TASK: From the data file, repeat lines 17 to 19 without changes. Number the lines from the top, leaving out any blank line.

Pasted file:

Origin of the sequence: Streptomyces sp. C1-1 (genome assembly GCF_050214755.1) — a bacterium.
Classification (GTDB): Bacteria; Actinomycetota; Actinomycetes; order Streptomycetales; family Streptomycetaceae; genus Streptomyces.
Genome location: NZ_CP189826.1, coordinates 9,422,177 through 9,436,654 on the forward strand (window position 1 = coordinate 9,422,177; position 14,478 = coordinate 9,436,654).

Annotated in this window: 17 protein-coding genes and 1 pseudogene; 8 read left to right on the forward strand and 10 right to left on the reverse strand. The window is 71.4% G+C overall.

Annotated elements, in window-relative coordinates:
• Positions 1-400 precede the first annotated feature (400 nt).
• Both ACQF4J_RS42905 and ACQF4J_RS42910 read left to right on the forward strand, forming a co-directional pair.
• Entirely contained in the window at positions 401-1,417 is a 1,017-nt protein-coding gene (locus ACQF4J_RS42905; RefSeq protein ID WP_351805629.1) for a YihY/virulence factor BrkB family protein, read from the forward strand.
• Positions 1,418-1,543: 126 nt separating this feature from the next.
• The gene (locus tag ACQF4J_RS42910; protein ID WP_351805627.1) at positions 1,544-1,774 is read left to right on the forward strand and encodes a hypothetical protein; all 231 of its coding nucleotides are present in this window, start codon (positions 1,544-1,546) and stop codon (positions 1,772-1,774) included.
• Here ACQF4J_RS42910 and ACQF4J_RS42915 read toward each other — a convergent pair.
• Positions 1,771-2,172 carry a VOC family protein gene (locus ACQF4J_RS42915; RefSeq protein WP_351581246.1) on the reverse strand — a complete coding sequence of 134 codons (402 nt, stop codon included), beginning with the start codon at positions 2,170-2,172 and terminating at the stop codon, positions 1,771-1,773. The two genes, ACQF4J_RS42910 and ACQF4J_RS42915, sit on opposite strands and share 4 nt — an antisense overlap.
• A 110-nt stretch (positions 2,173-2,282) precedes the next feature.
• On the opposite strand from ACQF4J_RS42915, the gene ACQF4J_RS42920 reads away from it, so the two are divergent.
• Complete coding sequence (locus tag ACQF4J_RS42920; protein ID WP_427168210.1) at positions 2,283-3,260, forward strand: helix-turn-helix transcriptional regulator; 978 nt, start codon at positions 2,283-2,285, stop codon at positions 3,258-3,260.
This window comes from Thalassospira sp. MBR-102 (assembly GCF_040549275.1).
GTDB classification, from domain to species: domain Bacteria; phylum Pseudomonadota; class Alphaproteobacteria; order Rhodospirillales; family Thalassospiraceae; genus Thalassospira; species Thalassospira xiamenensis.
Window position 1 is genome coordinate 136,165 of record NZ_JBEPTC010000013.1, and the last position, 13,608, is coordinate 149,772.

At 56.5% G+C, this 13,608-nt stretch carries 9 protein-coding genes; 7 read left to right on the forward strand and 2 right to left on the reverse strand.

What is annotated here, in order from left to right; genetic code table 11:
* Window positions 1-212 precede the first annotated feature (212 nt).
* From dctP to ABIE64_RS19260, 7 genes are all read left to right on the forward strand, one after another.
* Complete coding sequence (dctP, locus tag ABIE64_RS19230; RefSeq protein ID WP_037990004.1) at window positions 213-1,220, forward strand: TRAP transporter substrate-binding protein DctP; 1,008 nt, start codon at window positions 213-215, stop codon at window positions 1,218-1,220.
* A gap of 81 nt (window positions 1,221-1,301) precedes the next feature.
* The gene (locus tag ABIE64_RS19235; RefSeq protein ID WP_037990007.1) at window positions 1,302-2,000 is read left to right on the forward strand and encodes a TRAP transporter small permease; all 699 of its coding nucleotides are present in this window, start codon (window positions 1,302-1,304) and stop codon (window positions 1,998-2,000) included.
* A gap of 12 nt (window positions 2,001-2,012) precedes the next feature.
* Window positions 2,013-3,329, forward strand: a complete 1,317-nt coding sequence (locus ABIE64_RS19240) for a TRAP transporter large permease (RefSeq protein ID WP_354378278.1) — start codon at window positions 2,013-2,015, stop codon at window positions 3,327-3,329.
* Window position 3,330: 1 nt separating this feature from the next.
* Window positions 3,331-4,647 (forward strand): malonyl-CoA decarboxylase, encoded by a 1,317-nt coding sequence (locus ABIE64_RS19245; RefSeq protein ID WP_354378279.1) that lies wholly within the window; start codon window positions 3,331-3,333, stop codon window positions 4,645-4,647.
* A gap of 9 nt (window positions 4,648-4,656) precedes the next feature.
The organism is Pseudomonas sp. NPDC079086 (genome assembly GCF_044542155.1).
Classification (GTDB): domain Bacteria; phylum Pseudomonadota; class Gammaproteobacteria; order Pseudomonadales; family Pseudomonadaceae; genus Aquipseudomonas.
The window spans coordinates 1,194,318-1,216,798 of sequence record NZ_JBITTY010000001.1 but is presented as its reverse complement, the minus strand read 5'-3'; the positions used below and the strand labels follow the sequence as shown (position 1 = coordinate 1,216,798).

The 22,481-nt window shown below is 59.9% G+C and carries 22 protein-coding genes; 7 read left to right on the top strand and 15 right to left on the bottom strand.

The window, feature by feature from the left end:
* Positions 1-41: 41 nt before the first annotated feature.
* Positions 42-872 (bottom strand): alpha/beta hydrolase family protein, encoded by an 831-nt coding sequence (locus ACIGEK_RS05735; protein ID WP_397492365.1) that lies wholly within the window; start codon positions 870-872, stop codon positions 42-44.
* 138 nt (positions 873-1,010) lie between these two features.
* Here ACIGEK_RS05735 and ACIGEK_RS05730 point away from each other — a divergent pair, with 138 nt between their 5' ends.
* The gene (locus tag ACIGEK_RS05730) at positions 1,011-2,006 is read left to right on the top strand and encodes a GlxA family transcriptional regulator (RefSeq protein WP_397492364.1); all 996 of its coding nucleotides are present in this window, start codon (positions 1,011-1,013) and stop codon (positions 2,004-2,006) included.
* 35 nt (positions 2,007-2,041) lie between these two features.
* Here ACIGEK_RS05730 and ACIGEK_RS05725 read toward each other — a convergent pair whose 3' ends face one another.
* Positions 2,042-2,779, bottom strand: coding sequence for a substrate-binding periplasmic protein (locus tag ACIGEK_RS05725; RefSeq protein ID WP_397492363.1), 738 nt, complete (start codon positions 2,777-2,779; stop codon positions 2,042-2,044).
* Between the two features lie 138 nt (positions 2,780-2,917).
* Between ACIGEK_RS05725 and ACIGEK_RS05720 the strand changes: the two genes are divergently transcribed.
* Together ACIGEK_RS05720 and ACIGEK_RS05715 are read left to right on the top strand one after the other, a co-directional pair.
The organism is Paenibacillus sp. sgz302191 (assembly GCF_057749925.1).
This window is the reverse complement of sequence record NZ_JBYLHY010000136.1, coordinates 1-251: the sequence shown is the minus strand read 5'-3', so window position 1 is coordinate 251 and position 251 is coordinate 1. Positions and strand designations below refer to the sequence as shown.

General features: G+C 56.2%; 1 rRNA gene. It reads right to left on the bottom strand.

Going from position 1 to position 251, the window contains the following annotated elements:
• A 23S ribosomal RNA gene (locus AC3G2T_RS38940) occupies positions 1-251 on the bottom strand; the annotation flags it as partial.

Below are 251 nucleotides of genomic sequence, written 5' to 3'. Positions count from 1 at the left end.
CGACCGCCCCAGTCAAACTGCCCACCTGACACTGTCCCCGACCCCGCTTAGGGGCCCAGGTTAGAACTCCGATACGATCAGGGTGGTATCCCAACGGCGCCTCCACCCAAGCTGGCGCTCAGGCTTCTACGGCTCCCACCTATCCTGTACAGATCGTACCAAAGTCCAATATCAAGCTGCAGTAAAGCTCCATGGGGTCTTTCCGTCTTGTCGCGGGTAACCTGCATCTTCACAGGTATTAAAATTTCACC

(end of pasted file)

GTDB classification, from domain to species: domain Bacteria; phylum Pseudomonadota; class Alphaproteobacteria; order Rhodospirillales; family Thalassospiraceae; genus Thalassospira; species Thalassospira xiamenensis.
Window position 1 is genome coordinate 136,165 of record NZ_JBEPTC010000013.1, and the last position, 13,608, is coordinate 149,772.

At 56.5% G+C, this 13,608-nt stretch carries 9 protein-coding genes; 7 read left to right on the forward strand and 2 right to left on the reverse strand.